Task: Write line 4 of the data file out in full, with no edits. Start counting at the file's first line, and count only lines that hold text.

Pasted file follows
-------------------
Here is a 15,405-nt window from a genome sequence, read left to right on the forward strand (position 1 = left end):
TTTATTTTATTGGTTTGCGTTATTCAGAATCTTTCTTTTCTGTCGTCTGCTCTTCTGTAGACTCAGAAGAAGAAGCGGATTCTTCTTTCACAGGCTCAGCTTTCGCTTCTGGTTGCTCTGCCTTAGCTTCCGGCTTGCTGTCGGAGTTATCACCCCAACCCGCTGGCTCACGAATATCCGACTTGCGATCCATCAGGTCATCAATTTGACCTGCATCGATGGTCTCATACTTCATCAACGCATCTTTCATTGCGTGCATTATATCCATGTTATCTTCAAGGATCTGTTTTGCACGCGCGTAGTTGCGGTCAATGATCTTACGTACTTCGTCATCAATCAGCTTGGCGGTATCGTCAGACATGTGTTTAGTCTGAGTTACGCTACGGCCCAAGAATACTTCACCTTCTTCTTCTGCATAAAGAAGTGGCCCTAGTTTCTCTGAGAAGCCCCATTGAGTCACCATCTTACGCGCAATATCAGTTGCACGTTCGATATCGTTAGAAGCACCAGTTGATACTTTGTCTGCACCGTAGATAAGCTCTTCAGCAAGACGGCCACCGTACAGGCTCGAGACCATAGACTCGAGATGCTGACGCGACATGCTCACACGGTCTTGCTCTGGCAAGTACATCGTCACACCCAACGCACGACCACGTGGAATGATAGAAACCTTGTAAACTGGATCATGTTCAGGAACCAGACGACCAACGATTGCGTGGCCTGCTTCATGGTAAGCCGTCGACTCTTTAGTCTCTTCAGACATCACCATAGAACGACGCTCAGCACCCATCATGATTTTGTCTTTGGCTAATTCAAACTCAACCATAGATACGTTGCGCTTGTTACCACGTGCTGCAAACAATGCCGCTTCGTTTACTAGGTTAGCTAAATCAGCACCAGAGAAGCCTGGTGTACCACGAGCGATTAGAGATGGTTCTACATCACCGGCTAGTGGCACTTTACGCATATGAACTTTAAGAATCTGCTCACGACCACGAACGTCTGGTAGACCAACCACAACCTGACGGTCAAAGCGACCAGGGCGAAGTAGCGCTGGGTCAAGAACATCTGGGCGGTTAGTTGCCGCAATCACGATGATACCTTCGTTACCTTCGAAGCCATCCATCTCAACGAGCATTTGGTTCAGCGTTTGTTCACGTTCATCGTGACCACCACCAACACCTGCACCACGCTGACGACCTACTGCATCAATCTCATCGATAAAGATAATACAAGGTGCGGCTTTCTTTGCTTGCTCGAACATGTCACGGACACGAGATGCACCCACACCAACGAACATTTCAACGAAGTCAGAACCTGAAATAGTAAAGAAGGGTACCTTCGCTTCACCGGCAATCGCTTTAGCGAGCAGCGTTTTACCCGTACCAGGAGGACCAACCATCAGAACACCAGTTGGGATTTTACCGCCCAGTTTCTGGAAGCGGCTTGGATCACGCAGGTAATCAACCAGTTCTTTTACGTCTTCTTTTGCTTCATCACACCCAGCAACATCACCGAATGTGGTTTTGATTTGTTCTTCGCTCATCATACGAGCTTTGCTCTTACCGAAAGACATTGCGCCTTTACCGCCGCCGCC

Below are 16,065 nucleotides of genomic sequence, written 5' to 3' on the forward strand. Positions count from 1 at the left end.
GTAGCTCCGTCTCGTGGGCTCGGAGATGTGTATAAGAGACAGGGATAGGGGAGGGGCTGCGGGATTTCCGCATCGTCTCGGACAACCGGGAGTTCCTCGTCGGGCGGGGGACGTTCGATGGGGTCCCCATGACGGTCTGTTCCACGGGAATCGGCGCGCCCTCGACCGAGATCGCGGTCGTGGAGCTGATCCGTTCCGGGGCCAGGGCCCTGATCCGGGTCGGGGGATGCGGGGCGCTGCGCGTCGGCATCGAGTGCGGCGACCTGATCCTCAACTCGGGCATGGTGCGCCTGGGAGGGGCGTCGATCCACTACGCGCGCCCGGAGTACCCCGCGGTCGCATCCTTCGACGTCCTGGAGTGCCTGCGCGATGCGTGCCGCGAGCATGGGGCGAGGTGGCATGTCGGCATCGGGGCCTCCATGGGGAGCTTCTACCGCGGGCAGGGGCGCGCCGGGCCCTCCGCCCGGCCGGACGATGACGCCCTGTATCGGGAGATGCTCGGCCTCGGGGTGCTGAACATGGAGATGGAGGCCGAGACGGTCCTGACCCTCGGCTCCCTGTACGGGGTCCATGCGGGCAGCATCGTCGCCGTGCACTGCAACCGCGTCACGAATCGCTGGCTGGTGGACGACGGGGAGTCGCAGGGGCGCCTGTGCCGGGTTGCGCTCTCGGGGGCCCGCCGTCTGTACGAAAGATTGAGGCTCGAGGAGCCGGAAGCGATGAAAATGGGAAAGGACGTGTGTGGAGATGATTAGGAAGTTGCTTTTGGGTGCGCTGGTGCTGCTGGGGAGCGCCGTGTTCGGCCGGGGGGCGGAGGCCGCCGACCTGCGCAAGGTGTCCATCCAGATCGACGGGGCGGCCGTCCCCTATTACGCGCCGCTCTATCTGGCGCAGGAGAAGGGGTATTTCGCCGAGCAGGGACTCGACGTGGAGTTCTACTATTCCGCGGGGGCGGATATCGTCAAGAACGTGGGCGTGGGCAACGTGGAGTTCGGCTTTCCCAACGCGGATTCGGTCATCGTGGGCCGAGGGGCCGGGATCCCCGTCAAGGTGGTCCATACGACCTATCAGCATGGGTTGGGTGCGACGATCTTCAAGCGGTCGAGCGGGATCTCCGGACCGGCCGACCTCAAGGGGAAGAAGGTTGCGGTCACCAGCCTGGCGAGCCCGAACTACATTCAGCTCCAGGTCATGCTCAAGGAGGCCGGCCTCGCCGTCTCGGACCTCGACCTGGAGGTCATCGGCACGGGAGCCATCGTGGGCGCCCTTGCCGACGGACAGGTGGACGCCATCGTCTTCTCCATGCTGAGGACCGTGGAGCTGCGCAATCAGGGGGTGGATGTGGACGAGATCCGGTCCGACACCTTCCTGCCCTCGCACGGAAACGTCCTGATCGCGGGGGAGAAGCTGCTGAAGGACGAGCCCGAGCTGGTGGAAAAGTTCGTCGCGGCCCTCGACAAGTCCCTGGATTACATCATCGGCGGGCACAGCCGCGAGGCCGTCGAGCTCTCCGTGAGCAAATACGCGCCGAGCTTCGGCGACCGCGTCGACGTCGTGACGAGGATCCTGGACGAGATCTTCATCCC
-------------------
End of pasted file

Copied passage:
GTAGCTCCGTCTCGTGGGCTCGGAGATGTGTATAAGAGACAGGGATAGGGGAGGGGCTGCGGGATTTCCGCATCGTCTCGGACAACCGGGAGTTCCTCGTCGGGCGGGGGACGTTCGATGGGGTCCCCATGACGGTCTGTTCCACGGGAATCGGCGCGCCCTCGACCGAGATCGCGGTCGTGGAGCTGATCCGTTCCGGGGCCAGGGCCCTGATCCGGGTCGGGGGATGCGGGGCGCTGCGCGTCGGCATCGAGTGCGGCGACCTGATCCTCAACTCGGGCATGGTGCGCCTGGGAGGGGCGTCGATCCACTACGCGCGCCCGGAGTACCCCGCGGTCGCATCCTTCGACGTCCTGGAGTGCCTGCGCGATGCGTGCCGCGAGCATGGGGCGAGGTGGCATGTCGGCATCGGGGCCTCCATGGGGAGCTTCTACCGCGGGCAGGGGCGCGCCGGGCCCTCCGCCCGGCCGGACGATGACGCCCTGTATCGGGAGATGCTCGGCCTCGGGGTGCTGAACATGGAGATGGAGGCCGAGACGGTCCTGACCCTCGGCTCCCTGTACGGGGTCCATGCGGGCAGCATCGTCGCCGTGCACTGCAACCGCGTCACGAATCGCTGGCTGGTGGACGACGGGGAGTCGCAGGGGCGCCTGTGCCGGGTTGCGCTCTCGGGGGCCCGCCGTCTGTACGAAAGATTGAGGCTCGAGGAGCCGGAAGCGATGAAAATGGGAAAGGACGTGTGTGGAGATGATTAGGAAGTTGCTTTTGGGTGCGCTGGTGCTGCTGGGGAGCGCCGTGTTCGGCCGGGGGGCGGAGGCCGCCGACCTGCGCAAGGTGTCCATCCAGATCGACGGGGCGGCCGTCCCCTATTACGCGCCGCTCTATCTGGCGCAGGAGAAGGGGTATTTCGCCGAGCAGGGACTCGACGTGGAGTTCTACTATTCCGCGGGGGCGGATATCGTCAAGAACGTGGGCGTGGGCAACGTGGAGTTCGGCTTTCCCAACGCGGATTCGGTCATCGTGGGCCGAGGGGCCGGGATCCCCGTCAAGGTGGTCCATACGACCTATCAGCATGGGTTGGGTGCGACGATCTTCAAGCGGTCGAGCGGGATCTCCGGACCGGCCGACCTCAAGGGGAAGAAGGTTGCGGTCACCAGCCTGGCGAGCCCGAACTACATTCAGCTCCAGGTCATGCTCAAGGAGGCCGGCCTCGCCGTCTCGGACCTCGACCTGGAGGTCATCGGCACGGGAGCCATCGTGGGCGCCCTTGCCGACGGACAGGTGGACGCCATCGTCTTCTCCATGCTGAGGACCGTGGAGCTGCGCAATCAGGGGGTGGATGTGGACGAGATCCGGTCCGACACCTTCCTGCCCTCGCACGGAAACGTCCTGATCGCGGGGGAGAAGCTGCTGAAGGACGAGCCCGAGCTGGTGGAAAAGTTCGTCGCGGCCCTCGACAAGTCCCTGGATTACATCATCGGCGGGCACAGCCGCGAGGCCGTCGAGCTCTCCGTGAGCAAATACGCGCCGAGCTTCGGCGACCGCGTCGACGTCGTGACGAGGATCCTGGACGAGATCTTCATCCC